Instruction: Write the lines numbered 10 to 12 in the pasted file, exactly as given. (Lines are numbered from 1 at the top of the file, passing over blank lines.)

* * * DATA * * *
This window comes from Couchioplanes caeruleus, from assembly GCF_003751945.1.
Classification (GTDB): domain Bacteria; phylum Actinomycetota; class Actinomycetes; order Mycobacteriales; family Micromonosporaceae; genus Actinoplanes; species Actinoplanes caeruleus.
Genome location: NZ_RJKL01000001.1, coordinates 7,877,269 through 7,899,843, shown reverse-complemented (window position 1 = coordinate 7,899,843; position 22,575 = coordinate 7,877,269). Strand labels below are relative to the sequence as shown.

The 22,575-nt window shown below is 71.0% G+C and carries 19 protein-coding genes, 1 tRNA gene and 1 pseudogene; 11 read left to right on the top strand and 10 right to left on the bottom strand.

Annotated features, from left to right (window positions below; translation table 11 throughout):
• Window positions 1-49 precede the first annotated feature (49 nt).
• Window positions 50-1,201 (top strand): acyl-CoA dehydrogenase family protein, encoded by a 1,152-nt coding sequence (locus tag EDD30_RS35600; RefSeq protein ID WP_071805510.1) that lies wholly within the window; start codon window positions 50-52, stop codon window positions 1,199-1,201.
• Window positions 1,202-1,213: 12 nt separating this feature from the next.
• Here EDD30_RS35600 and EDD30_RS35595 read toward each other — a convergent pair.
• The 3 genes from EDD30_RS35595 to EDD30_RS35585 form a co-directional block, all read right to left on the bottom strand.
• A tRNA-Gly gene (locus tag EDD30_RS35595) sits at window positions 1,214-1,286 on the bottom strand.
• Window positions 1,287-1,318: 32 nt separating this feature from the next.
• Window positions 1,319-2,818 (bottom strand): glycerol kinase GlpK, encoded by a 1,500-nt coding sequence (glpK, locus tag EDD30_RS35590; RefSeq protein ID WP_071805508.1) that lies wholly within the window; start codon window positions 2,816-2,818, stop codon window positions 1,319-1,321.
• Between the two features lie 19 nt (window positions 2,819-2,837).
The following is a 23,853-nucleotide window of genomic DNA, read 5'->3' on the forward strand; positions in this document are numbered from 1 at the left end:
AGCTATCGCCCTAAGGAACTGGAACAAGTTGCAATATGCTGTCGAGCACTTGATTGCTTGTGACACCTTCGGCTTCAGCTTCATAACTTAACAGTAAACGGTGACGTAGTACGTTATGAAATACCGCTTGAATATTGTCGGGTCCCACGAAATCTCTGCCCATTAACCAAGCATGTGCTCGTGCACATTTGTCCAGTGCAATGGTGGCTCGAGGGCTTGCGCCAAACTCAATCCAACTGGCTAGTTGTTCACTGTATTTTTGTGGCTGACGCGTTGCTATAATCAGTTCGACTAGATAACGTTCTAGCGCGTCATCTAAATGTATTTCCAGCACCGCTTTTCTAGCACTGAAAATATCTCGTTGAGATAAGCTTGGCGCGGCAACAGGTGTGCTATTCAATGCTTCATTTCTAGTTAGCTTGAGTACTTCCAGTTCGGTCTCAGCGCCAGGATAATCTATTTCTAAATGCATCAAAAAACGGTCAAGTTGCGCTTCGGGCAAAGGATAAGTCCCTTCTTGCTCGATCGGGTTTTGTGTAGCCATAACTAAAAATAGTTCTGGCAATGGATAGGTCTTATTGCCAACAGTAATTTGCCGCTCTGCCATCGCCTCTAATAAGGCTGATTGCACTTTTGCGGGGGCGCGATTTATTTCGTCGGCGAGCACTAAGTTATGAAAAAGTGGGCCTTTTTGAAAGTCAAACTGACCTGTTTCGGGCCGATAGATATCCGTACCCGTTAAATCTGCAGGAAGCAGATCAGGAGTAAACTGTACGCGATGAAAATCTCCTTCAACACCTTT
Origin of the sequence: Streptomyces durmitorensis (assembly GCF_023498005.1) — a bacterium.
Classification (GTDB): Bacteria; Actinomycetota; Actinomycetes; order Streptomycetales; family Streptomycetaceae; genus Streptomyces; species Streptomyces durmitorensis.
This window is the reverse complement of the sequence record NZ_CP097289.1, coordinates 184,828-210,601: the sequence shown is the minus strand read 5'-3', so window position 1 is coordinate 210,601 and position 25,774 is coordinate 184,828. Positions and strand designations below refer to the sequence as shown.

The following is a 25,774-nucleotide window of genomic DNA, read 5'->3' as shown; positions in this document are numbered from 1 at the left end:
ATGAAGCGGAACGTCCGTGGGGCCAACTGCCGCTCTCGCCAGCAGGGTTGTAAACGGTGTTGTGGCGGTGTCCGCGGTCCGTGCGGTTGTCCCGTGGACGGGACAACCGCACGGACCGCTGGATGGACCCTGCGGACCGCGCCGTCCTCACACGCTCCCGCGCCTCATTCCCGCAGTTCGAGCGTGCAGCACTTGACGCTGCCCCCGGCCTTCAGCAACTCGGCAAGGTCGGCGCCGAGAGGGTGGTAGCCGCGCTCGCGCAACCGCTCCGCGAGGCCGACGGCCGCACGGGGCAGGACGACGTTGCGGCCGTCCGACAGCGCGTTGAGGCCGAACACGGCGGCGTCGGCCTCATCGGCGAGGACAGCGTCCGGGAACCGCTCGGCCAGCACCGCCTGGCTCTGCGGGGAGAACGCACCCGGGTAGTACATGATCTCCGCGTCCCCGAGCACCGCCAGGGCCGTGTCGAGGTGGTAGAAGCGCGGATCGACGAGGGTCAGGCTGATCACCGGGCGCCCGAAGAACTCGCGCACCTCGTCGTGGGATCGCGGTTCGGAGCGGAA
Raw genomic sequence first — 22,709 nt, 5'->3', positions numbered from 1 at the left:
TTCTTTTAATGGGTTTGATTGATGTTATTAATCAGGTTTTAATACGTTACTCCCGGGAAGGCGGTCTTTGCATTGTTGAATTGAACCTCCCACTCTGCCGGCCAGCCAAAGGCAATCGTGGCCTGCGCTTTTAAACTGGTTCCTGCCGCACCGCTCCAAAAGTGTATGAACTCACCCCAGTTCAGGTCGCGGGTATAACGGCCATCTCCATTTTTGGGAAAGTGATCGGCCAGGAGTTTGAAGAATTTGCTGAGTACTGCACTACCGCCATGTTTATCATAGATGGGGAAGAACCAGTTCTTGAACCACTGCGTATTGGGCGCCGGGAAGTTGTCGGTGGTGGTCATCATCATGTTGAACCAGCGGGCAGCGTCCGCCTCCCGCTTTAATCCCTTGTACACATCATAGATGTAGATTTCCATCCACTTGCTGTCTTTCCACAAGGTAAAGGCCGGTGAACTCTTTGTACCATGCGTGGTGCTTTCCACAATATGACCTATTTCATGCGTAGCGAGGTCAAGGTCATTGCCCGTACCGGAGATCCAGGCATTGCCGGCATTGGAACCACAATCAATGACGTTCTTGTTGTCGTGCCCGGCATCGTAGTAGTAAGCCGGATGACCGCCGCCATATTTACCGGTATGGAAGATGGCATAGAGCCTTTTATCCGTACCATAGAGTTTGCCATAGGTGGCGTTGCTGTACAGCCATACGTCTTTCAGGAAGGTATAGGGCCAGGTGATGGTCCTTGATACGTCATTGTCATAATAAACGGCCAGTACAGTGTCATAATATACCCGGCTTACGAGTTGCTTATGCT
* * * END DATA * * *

• The 3 genes from EDD30_RS35595 to EDD30_RS35585 form a co-directional block, all read right to left on the bottom strand.
• A tRNA-Gly gene (locus tag EDD30_RS35595) sits at window positions 1,214-1,286 on the bottom strand.
• Window positions 1,287-1,318: 32 nt separating this feature from the next.